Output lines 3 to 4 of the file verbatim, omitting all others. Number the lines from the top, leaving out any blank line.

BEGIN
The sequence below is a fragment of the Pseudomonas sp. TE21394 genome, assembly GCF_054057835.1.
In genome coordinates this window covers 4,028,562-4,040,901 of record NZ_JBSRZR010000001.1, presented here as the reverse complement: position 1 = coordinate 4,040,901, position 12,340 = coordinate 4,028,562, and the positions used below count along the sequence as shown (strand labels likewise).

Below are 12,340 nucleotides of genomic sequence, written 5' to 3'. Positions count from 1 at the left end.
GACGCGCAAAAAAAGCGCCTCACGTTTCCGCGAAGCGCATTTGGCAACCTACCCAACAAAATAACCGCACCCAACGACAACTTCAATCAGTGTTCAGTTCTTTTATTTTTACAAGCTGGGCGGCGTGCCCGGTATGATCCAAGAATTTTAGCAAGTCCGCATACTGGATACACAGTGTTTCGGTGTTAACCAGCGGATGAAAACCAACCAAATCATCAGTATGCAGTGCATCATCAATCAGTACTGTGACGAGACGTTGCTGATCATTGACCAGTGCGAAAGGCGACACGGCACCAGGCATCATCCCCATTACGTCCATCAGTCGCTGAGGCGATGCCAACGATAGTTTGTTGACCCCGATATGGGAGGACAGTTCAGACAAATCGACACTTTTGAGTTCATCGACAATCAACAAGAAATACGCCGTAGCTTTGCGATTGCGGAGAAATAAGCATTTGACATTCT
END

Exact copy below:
Below are 12,340 nucleotides of genomic sequence, written 5' to 3'. Positions count from 1 at the left end.
GACGCGCAAAAAAAGCGCCTCACGTTTCCGCGAAGCGCATTTGGCAACCTACCCAACAAAATAACCGCACCCAACGACAACTTCAATCAGTGTTCAGTTCTTTTATTTTTACAAGCTGGGCGGCGTGCCCGGTATGATCCAAGAATTTTAGCAAGTCCGCATACTGGATACACAGTGTTTCGGTGTTAACCAGCGGATGAAAACCAACCAAATCATCAGTATGCAGTGCATCATCAATCAGTACTGTGACGAGACGTTGCTGATCATTGACCAGTGCGAAAGGCGACACGGCACCAGGCATCATCCCCATTACGTCCATCAGTCGCTGAGGCGATGCCAACGATAGTTTGTTGACCCCGATATGGGAGGACAGTTCAGACAAATCGACACTTTTGAGTTCATCGACAATCAACAAGAAATACGCCGTAGCTTTGCGATTGCGGAGAAATAAGCATTTGACATTCT